David Deutsch has this tweet:
If you can’t program it, you haven’t understood it.
If you do some work in medicine, statistics, or even biophysics, you are surely familiar with the C-Index, also called the C-statistics, or Harrell’s index . Frank Harrell introduced it to measure the ability of a model to discriminate patients with different prognosis. This means:
Consider two patients. Patient A lived longer than patient B.
If the predicted survival time for the patient A is longer than the predicted survival time for the patient B, the predictions for this pair A-B are concordant with the outcomes.
The definition of the C-Index is:
Here you can find a wonderful explanation of the C-Index and its interpretation, I highly recommend it.
If you go to the PySurvival website, you will find the following and more refined definition:
So, lets program it to understand it!
(Here is how you can type Greek letters on a Linux system.)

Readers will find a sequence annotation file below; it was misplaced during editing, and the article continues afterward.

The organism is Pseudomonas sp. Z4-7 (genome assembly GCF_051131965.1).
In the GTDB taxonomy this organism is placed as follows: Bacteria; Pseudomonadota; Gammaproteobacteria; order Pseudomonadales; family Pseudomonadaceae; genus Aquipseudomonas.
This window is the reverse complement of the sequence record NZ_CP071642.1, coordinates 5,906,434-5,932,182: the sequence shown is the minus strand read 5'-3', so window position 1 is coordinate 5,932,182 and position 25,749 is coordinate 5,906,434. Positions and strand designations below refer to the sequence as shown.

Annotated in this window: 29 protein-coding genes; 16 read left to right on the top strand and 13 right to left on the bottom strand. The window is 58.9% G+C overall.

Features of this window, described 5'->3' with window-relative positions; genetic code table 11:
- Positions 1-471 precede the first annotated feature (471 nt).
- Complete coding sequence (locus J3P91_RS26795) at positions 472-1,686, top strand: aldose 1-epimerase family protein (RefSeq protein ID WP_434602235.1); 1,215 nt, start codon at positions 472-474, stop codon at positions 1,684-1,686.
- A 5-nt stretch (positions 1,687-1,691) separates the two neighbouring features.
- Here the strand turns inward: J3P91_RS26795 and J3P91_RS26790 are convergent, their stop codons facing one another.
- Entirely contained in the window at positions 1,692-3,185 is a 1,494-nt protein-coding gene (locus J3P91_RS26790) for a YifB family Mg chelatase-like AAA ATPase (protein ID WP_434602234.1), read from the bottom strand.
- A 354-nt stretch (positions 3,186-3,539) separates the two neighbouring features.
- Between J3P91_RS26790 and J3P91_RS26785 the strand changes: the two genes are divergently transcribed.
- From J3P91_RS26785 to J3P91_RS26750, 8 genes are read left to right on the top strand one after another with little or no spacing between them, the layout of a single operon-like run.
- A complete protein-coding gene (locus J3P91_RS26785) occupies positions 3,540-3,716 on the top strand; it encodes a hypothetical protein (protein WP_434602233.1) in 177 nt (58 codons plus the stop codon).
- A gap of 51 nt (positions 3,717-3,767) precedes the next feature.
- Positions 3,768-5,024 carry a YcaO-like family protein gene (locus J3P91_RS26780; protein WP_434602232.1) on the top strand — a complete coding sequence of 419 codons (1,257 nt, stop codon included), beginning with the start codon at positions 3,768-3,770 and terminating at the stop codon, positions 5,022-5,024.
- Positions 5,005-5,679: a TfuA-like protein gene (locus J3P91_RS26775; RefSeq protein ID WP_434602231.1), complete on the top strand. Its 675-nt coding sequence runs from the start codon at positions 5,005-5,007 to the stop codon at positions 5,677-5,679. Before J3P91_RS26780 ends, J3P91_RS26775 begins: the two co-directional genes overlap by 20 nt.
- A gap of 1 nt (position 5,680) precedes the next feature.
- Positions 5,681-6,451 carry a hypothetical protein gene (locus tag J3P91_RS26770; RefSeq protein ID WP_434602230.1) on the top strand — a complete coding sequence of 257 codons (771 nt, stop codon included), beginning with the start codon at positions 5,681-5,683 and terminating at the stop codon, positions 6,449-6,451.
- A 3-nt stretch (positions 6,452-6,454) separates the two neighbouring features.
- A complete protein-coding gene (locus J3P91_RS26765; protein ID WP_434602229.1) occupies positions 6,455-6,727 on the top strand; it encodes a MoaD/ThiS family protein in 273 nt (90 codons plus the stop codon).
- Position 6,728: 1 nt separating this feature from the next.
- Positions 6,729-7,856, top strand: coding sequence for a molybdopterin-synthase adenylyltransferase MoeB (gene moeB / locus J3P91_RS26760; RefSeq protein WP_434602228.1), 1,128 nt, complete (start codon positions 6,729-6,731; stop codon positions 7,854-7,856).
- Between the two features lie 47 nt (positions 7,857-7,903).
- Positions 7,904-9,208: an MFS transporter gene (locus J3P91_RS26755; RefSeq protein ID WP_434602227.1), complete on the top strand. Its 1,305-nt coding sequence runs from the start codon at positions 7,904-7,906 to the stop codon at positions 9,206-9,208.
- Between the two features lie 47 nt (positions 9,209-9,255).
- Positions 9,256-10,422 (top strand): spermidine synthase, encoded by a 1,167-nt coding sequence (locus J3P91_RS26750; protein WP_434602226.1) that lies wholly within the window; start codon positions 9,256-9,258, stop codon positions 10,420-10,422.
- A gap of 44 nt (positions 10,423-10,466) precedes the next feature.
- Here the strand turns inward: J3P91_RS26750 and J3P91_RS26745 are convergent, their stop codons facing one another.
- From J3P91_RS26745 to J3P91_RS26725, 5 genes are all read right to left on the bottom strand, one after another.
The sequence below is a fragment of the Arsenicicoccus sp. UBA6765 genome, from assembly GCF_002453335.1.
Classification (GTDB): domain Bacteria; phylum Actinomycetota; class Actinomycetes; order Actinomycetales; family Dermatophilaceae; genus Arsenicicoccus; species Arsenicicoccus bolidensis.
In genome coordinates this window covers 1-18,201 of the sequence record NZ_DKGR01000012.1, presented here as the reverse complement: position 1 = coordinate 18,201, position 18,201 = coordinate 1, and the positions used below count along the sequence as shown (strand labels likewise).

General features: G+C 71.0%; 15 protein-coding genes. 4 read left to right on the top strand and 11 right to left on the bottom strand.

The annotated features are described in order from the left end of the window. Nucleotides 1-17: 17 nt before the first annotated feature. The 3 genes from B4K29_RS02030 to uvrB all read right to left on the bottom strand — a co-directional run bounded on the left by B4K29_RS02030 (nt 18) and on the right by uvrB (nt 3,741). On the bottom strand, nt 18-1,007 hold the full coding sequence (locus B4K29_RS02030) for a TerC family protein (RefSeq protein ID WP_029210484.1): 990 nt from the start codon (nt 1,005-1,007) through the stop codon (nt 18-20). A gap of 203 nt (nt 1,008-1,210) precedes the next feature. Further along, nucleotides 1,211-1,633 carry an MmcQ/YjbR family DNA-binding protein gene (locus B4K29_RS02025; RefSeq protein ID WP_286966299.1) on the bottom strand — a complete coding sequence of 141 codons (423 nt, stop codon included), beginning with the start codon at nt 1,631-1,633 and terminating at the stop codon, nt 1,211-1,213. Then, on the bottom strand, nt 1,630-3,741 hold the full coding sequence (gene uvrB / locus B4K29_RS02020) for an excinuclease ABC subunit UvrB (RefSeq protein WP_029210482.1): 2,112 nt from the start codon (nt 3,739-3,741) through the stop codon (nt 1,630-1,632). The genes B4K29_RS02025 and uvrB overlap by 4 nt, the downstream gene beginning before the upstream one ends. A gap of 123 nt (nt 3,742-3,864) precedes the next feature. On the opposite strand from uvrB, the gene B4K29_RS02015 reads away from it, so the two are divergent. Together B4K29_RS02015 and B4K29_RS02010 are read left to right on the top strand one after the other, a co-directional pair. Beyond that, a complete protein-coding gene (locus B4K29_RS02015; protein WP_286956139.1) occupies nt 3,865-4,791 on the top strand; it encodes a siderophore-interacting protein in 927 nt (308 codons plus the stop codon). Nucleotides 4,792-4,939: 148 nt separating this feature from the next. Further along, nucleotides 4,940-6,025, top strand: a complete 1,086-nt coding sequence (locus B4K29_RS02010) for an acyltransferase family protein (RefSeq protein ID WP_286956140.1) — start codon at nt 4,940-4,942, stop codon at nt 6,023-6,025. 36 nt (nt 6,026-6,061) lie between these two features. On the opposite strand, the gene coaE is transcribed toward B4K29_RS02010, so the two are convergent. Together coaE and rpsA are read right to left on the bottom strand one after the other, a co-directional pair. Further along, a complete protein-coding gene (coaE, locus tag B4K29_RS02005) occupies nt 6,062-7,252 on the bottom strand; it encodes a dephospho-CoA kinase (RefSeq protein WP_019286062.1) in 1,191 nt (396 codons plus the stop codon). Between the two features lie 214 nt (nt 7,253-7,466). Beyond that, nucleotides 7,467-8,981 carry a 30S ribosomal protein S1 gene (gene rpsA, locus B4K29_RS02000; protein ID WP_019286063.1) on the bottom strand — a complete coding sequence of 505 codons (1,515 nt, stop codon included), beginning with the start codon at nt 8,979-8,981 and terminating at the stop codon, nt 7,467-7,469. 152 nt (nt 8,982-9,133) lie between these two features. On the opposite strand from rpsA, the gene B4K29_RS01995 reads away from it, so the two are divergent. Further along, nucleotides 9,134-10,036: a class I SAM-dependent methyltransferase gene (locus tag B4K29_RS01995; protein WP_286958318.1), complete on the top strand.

First, this expression:
δT = lambda Ti, Tj: 1. if Tj < Ti else 0.
The function δT takes two arguments: Ti and Tj. These are the survival times.
Second, this expression:
δη = lambda ηi, ηj: 1. if ηj > ηi else 0.
The function δη takes two arguments: ηi and ηj. These are the risk scores. The patient with a higher risk score should have a shorter predicted survival time.
Third, what is δj?
Mathematically, it can be either 1 or 0. So, lets assume for now it is always 1:
δj = [1, 1, 1, 1, …]
Assuming, the number of patients is n:
δj = np.array([1. for i in range(n)])
Lastly, we implement the sum over i and j:
n = 5 # NUMBER OF PATIENTS
numerator = 0
denominator = 0
for i in range(n):
for j in range(n):
The expression x+= 1 is identical to the expression x = x+1.
Putting it all together
This is now easy. Bur first, we have to define the actual survival times, predicted risk scores, and the vector…